For him, you serve a purpose, and he might love you in his own way, but his eternal tantrum has prevented him from being otherwise. Of course, he will not discuss the divorce that you seek because he more than likely knows that no one else would put up with the person who he has become. Unfortunately, this is a lose-lose situation; becoming conditioned to his behavior means that you have lost the ability to challenge him enough to stop feeling sorry for himself. Culturally, it might even be that you were raised to be submissive, which has given him more reason to continue as he has done.
Regardless, what you have, sister, is yourself. Your husband might not want to grant you a divorce, at least now, but for someone who provides the income, you can choose to separate for a defined period. You need a time out of this situation, and the marriage does call for a timeout so that you can both take a step back, review the situation, recover, and then decide what to do. Take a look at your resources, sister, and explore what resources/support is available within your capabilities. Try to find a suitable place for you and your two girls to live temporarily. Explain to him in a gentle manner what he has done over the years because he might not be aware of the effect of his behavior on you.
For separation, decide the length of the period together. Be persistent in your request stating that it is only for a short time so that he will be more likely to agree. This is not as drastic as a divorce, but you both need space to breath and find yourselves again. If there is anything left that you can use to rebuild the marriage, then in sha’ Allah, you will discover it.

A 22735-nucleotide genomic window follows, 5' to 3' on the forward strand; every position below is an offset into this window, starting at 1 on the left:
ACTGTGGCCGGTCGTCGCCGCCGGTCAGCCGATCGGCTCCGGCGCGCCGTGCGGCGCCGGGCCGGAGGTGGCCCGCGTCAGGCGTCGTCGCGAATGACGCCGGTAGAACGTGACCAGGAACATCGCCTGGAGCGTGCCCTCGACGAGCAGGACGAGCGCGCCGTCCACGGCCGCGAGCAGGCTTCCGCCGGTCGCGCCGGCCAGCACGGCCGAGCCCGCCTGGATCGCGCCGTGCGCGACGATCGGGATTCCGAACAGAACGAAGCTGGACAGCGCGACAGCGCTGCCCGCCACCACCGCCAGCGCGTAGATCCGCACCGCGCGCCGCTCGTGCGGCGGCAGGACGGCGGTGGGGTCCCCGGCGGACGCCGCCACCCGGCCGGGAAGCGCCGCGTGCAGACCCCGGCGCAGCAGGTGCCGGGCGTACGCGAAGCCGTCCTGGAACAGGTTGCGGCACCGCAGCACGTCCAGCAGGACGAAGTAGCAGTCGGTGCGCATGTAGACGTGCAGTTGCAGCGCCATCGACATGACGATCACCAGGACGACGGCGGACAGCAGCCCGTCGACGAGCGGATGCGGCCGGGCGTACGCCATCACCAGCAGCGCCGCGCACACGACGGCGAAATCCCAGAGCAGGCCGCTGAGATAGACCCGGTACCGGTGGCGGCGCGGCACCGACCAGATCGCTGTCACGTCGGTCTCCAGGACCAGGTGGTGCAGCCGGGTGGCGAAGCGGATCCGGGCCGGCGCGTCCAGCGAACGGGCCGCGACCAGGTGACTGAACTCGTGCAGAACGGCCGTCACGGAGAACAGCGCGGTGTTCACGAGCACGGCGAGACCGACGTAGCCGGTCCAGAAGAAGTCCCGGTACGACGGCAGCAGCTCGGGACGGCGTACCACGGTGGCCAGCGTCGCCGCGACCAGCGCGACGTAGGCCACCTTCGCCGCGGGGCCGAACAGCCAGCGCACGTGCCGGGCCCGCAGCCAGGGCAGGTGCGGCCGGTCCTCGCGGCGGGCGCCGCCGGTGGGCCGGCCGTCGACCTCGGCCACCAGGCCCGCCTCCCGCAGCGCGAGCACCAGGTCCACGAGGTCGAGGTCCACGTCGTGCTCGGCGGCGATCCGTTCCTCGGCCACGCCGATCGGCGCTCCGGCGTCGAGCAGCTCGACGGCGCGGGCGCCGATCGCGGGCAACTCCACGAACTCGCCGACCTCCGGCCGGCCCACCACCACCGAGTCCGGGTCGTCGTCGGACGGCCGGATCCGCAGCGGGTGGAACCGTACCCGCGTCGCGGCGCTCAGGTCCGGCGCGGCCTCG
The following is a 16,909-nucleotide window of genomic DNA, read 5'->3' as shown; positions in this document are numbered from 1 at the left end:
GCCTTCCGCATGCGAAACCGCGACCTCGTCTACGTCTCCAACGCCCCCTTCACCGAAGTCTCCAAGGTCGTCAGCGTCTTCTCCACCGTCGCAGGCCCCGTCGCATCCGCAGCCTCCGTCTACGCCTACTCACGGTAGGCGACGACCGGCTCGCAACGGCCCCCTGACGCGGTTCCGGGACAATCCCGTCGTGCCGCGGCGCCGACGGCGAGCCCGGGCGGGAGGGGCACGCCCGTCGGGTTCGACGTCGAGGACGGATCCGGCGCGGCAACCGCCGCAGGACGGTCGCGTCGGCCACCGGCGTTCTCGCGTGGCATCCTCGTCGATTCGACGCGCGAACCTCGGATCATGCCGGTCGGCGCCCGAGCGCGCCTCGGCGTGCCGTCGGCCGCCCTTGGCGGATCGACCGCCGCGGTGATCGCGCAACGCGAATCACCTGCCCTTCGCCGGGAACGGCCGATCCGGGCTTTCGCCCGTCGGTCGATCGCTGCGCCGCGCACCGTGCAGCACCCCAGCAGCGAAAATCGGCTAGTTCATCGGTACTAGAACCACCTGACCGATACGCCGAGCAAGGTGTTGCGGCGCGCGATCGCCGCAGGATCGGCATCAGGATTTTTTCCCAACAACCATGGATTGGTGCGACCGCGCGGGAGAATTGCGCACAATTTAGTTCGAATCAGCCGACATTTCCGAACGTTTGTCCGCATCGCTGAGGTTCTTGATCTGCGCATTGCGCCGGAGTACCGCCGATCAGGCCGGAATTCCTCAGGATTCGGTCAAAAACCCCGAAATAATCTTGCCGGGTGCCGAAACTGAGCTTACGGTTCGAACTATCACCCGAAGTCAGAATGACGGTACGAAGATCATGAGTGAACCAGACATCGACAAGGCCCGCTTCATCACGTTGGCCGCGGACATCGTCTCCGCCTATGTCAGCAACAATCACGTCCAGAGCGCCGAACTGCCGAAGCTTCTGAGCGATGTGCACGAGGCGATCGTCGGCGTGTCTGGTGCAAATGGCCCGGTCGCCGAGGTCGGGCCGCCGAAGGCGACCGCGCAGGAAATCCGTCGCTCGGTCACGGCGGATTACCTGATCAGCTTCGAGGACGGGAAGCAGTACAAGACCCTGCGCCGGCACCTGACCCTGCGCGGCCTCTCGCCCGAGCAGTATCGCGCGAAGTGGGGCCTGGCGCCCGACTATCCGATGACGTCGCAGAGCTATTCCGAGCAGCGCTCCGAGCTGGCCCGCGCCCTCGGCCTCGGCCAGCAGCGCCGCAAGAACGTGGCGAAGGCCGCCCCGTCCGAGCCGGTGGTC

- Learn to find things that help you to relax so that you can learn to feel comfortable with yourself again.
- Learn to establish practical steps towards everyday solutions which make a solution more likely than if you deal with situations from a purely emotional approach.
- When you feel upset, learn to change your mood so that the hurt does not control your perception of what is going on.
- Learn to help your daughters to do the same so that they can take control of their own lives. Sometimes it is easier to help others than to help yourself, so if you find it easier to start with your daughters, then let this be the means by which you can begin your own healing/recovery process.
There are many support groups for men in the country in which you live, so encourage your husband in a light manner to seek help in this way. There are even support groups for men who are perpetrators of domestic violence – which your husband is; it is just that the violence you have been experiencing is non-physical. If you should decide to go through with a divorce, then you will find you will be more capable of doing so after having a respite from each other.
May Allah (swt) help you make the right decision,
Disclaimer: The conceptualization and recommendations stated in this response are very general and purely based on the limited information provided in the question. In no event shall AboutIslam, its counselors or employees be held liable for any damages that may arise from your decision in the use of our services.